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Flashcards in Skin Deck (41):
1

What are the layers of the skin?
What is their function?
And what do they contain?

Epidermis
-outer layer
-no blood vessels

Dermis
-collagen and elastin connective tissue
-contains lymphatic system, blood vessels, nerves, hair follicles, sebaceous and sweat glands

Subcutaneous
-loose connective and fat tissue
Insulates, support, cushion, stores energy

Muscle and fascia underneath all

2

What are sebaceous glands?

Exocrine, secrete fatty substance, lubricates skin, defends against bacteria and fungus

3

What are sweat glands?

Eccrine glands, control body temp

4

What is dermatitis/eczema?

Inflammation of skin, causing itching redness lesions.

5

What is cellulitis?

Inflammation of cellular or connective tissue in or close to skin

6

How does cellulitis present?
How do you treat it?

Red, hot, edema
elevate limb, cool, wet dressings

7

What are the types of herpes?

Herpes 1 simplex- cold sore
Herpes 2- genital herpes
Herpes zoster/shingles- chicken pox, pain tingling rash in dermatomes of infected nerve root

8

What are herpes zoster/shingles contraindications?

Heat, US can increase symptoms

9

What is psoriasis? And it's symptoms?

Chronic autoimmune disease of skin.
Red/erythema skin with silvery scales on ears, scalp, knees, elbows, genitalia, itching, pain, dry skin, cracked lesions

10

What is the PT intervention for psoriasis?

Long wave UV, combo UV light with oral photo synthesizing drugs

11

What is lupus?
What are its symptoms?

Chronic, progressive autoimmune disorder of connective tissue

Red rash, butterfly rash across nose, skin lesions, chronic fatigue, arthralgia, anemia, hair loss, Raynaud's

12

What is scleroderma?
What are its symptoms?
What types are there?
What can PT do?

Chronic autoimmune disease of connective tissues causing fibrosis of skin, joints, blood vessels, internal organs

Skin is taught, firm, edema, firmly bound to subcutaneous tissue

Types - limited, diffuse

Associated with CREST syndrome (Calcinosis, raynauds, esophageal dysfunction, sclerodactyly, tenangiectasia)

PT- slows contracture deformity

13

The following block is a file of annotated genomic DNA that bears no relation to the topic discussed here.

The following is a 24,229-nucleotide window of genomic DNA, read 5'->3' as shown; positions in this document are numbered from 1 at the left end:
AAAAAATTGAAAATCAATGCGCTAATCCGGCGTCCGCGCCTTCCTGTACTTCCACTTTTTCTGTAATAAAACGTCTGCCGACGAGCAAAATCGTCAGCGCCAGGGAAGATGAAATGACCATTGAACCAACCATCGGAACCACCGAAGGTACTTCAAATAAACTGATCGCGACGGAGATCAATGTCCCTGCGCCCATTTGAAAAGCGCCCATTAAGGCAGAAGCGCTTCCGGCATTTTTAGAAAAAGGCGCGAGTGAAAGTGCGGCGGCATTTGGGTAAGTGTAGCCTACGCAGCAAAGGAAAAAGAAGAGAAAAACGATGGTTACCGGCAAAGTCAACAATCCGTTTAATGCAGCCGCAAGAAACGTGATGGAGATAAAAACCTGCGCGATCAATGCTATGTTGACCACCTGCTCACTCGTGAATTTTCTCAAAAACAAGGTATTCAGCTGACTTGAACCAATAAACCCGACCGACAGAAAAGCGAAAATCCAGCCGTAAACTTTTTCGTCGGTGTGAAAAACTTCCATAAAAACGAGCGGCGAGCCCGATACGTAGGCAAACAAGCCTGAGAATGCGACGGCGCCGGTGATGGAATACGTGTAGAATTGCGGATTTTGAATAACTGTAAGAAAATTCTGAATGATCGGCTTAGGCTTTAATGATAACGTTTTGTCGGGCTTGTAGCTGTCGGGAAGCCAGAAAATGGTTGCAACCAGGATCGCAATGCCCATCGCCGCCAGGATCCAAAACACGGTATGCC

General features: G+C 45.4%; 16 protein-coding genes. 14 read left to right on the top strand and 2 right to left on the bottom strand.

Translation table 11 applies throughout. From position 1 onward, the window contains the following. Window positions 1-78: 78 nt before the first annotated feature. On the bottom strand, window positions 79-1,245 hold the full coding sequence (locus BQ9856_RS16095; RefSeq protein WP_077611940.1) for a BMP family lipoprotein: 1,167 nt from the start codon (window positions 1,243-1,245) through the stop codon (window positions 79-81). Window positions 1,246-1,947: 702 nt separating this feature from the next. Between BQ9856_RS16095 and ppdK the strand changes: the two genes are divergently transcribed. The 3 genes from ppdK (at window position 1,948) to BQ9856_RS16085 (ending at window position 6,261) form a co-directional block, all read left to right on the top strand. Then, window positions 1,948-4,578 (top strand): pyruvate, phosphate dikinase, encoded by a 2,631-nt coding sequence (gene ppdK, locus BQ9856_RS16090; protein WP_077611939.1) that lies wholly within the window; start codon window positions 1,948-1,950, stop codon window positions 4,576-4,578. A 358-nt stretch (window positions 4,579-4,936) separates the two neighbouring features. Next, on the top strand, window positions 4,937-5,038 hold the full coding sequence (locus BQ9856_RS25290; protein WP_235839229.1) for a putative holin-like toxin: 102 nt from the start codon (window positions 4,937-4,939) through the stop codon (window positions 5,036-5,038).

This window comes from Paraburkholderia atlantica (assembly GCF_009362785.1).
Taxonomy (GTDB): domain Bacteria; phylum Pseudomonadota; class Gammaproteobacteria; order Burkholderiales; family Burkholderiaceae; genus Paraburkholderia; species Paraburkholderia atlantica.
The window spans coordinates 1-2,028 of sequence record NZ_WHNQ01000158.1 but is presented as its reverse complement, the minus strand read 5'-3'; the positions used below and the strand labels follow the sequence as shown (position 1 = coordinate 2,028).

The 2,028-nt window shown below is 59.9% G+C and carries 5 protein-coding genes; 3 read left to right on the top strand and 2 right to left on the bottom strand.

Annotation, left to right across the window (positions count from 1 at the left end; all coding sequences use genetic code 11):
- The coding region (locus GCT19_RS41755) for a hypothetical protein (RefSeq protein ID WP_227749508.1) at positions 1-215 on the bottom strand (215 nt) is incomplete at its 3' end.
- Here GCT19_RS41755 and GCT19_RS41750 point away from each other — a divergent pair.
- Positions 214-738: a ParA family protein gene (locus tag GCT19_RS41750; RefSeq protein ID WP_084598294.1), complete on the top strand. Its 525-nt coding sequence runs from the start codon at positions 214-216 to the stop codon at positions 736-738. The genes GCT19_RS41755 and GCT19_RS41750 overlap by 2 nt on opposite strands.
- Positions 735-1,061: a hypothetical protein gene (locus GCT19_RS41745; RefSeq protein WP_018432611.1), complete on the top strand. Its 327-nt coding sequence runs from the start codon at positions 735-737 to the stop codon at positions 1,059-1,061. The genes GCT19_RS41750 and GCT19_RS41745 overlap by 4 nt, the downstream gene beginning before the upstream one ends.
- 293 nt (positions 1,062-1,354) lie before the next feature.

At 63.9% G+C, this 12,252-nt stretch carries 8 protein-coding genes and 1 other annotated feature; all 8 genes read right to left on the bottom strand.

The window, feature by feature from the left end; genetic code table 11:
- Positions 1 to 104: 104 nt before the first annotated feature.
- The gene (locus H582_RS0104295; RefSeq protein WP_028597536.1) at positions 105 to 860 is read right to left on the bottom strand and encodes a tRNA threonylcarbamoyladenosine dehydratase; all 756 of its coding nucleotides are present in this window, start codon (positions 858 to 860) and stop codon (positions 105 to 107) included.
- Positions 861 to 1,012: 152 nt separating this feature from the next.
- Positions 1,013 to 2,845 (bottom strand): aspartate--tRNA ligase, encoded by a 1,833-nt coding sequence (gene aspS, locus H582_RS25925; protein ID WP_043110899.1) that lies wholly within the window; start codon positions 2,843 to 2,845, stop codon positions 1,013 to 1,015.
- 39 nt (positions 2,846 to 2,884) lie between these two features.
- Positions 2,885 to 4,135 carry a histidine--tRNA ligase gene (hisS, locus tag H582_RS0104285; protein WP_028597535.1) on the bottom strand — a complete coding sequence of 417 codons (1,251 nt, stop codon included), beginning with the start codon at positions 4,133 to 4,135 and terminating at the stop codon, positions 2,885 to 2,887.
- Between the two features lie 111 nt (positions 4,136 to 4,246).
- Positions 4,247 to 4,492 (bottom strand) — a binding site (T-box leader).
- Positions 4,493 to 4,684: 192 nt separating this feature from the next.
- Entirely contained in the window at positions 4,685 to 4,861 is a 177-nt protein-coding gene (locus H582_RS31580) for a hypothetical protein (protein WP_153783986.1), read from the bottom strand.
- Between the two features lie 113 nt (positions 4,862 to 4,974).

What is polymyositis?
What can PT do?

Disease of connective tissue

edema, inflammation, degen of muscles

affects proximal muscles, symmetrical

PT- fatigue mx, conserve energy, exercise (precaution of too much exs damages muscles), prevent contracture and pressure ulcers

14

What are the types of malignant skin tumors?

Basal cell- slow growing, rarely mets

Squamous cell- quickly grows, mets, sun exposed areas, poorly defined margins

Malignant melanoma- tumor from melanocytes. ABCDEs refer to dermatologist asap

15

What is a epidermal/1st degree burn?

Damage to epidermis only
Pink/red
No blisters
Minimal edema
Tender, delayed pain
Healing- 3-7 days, no scarring

16

What is a superficial partial-thickness/2nd degree burn?

Epidermis and upper layers of dermis

Bright pink and red
Blanching, brisk cap refill
Blisters, moist surface, weeping
Moderate edema
Painful, sensitive, temp changes
Healing- spontaneous, 7-21 days, min scarring

17

What is deep partial-thickness/2nd degree burn?

Severe damage to dermis including nerve endings, hair follicles, sweat glands

Mixed red and waxy white
Blanching, slow cap refill
Broken blisters, wet
Marked edema
Sensitive to pressure but not to light tough/soft pin prick
Healing- slow, reepithelialization. Scars w/o Rx

18

What is a full thickness/3rd degree burn?

Complete three layer destruction

White/ischemic, chard, tan, black, leathery, parchment like
No blanching, poor distal circulation
Little pain, nerve endings destroyed
Healing- grafting, remove eschar

19

What is the rule of nines?

Head/neck 9%
Ant trunk 18%
Post trunk 18%
Arms 9% each
Legs 18% each
Perineum 1%

20

What are the types of scars?

Normal - white, raised, soft

Hypertrophic- raised, red, firm, stays in boundaries of wound

Keloid- raised, red, firm, extends beyond wound boundaries

Hypotrophic- flat, depressed

21

What are the phases of tissue healing?

Inflammation- lasts 3-5 days, red, edema, warmth, pain, decrease ROM

Proliferation/granulation- fibroblasts synthesize type 3 collagen, type 1 then replaces, scar tissue

Maturation- remodeling, up to 2 years

22

What is PT care for burns? Wound care, rehab?

Sharp debridement, autolytic dressings, hydrotherapy tank

Rehab- Deep breathing, chest expansion, ambulation, positioning and splinting to prevent contractures, edema control, AROM and PROM, massage, promote ADL, manage pain

23

What positions do you place the patient with burns to each area?
Anterior neck?
Shoulder?
Elbow?
Hand?
Hip?
Knee?
Ankle?

Anterior neck- hyper extension in cervical orthosis
Shoulder- abduction, flexion, ER in axiliary splint
Elbow- extension, supination in posterior arm splint
Hand- wrist ext, MP flexion, PIP DIP ext, thumb abduction
Hip- ext, abduction
Knee- extension in posterior knee splint
Ankle- DF neutral in AFO

24

What is the difference between a venous ulcer and an arterial ulcer?

Venous-
Irregular
Dark pigmentation
Fibrotic
Good granulation
Shallow
Distal lower leg, medial mall
Pulse present
Little pain, ok with legs elevated